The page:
Now the Dodgers Have a Chance to Really Be BIG Blue

Roger Noll, a professor of economics at Stanford, studies professional sports

Peter O'Malley's pending sale of the Dodgers represents not only the end of the O'Malley era, but also the end of family-run baseball teams. There are two other kinds of sports franchise ownership, one of which clearly represents the wave of the future.

The Dodgers have been the sports counterpart to the family farm: an organization owned and operated by people for whom the team is their primary business and whose wealth depends on running that team well. Many legendary teams fell into this category--the New York Yankees powerhouses of the 1920s and '30s, Connie Mack's great Philadelphia A's teams of the same era, the archrival New York Giants in the Stoneham era and the entertaining teams in St. Louis and Chicago that were owned by Bill Veeck, he of the exploding scoreboard and the 3-foot-tall pinch hitter.

The family farm sports team is an endangered species. A few remain in football because of National Football League rules that prohibit ownership by publicly traded companies or by companies with any significant business activities outside of football. But in all sports, as in agriculture, the family farm is on the way out.

The most common form of ownership today is that of rich person's toy. These owners are very wealthy people who have acquired their fortunes outside of sports and who buy a team for complex personal reasons that go beyond the desire to please customers. Some seek the personal publicity that goes with being an owner; others have a passionate attachment to winning.

These are the owners who spend too much on free agents, castigate players on a highly successful team for losing a World Series and so receive no player loyalty in return. They fire managers to create scapegoats for bad business practices and pay little attention to the many small amenities that make attending a sports event is a joy for the whole family, rather than an unpleasant rip-off. These are the owners who have given you overlapping playoff games with late-night World Series telecasts after the kids are in bed, a three-year-long self-destructive and brutal process leading to a labor agreement that could have been reached in the first few months of negotiations, recurring conflicts with umpires and the inability to pick a commissioner for five years.

The O'Malley ownership era for baseball ended when control of the sport shifted from teams like the Dodgers to the egocentric hawks. My guess is that--although he would never say so publicly--among the things that Peter O'Malley will not miss are the baseball owners' meetings as conducted in the last 10 years.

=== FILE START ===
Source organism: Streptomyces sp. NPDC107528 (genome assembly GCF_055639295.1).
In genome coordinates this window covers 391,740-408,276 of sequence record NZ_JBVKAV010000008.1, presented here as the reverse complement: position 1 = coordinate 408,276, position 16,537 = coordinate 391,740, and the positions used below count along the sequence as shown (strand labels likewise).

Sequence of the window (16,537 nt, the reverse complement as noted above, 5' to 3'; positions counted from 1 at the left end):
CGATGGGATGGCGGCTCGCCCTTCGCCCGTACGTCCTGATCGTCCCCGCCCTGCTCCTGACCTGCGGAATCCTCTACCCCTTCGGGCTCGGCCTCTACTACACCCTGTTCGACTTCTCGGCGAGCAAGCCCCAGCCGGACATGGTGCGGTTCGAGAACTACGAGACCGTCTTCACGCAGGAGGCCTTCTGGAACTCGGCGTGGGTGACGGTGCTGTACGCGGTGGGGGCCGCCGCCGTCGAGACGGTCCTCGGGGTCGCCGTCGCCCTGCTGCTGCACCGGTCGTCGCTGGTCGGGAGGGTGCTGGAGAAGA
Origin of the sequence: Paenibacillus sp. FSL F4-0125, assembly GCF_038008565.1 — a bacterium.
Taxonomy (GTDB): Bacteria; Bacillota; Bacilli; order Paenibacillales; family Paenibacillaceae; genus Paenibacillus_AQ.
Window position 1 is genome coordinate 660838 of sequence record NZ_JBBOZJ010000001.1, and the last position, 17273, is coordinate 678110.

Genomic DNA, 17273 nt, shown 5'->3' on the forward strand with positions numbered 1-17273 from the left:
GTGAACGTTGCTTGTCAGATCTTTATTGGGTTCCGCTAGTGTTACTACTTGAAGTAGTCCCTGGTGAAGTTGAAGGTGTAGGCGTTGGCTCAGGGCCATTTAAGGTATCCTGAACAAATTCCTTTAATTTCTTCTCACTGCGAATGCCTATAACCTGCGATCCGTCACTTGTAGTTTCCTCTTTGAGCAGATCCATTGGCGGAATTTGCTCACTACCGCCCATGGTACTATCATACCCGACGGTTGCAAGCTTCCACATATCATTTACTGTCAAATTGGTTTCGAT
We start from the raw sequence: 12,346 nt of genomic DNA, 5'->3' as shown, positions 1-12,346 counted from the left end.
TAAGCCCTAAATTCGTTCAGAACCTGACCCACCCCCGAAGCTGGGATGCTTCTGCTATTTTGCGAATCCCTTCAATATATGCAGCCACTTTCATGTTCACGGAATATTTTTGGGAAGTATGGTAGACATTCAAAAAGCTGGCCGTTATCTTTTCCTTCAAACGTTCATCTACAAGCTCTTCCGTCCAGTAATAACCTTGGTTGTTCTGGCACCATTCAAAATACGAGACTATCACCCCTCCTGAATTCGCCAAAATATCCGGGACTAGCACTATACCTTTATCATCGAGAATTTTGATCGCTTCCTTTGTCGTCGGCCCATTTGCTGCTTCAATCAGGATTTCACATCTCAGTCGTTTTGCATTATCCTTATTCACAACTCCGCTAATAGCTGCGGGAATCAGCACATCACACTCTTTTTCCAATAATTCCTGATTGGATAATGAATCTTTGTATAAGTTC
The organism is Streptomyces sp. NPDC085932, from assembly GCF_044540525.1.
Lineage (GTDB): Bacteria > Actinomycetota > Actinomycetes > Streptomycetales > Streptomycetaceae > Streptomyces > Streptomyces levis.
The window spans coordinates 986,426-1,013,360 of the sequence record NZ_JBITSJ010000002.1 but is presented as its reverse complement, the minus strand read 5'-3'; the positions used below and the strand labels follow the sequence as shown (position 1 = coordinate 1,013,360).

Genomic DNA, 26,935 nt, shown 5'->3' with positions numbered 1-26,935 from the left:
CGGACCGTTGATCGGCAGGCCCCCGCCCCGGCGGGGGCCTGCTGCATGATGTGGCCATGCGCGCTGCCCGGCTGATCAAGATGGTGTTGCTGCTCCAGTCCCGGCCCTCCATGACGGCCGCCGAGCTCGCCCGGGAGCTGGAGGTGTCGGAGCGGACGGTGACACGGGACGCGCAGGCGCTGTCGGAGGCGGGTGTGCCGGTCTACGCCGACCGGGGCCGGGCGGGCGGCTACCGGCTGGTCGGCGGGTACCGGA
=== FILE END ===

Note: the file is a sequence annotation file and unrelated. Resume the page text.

The third type of owner is the megacorporation that views a sports franchise as a crucial strategic investment in a grander business plan. The acquisition of the Ducks and the Angels by the Walt Disney Co. is a classic example. A simpler version was the Angels ownership by Gene Autry when he also owned the broadcasting outlets that carried Angels games.

Sports teams are attractive as part of larger businesses because of complementarities--or synergies--between sports and numerous other industries. The Disney Co. illustrates many of these synergies. Disney is in broadcasting (ABC and ESPN), makes movies tied to its teams, markets clothing and other products that use Disney logos and is planning a sports theme park near its Anaheim sports venues.

The wave of the future is the Disney example. These entities bring solid management practices to an industry that is too prone to excessive ego in management decisions. Because their primary motivation is to seek profit from the synergies, these organizations have a strong incentive to maintain a highly positive image with the public--to be the kind of organization and team (including the personalities of its players) that will cause a parent not just to take the kids to the game, but to buy the jackets, attend the related movies and visit the related theme park. In short, broad multifaceted business incentives cause these enterprises to want to be customer friendly--like the Dodgers have been under the O'Malleys.

In addition, the multimedia entertainment company will simply make a lot more money in sports and sports-related activities than the single-purpose team. As a result, it will have both the funds and the incentive to hire good players and managers. These organizations profit from stability in owners and players as a means of maintaining a positive corporate identity that fans will admire (and pay for) and loyalty among employees who will happily not only play ball but also appear in movies and at the theme park.

Because of their superior business practices, the multimedia enterprises are likely to eat the rich owners' toys for lunch, and, we can hope, drive most of them from sports in the next few years.

Dodger fans might wish for O'Malley-like new owners, but it's not likely. The realistic prospect is for a Disney-like ownership, which would have a strong financial reason to retain the spirit and class of the Dodger organization.

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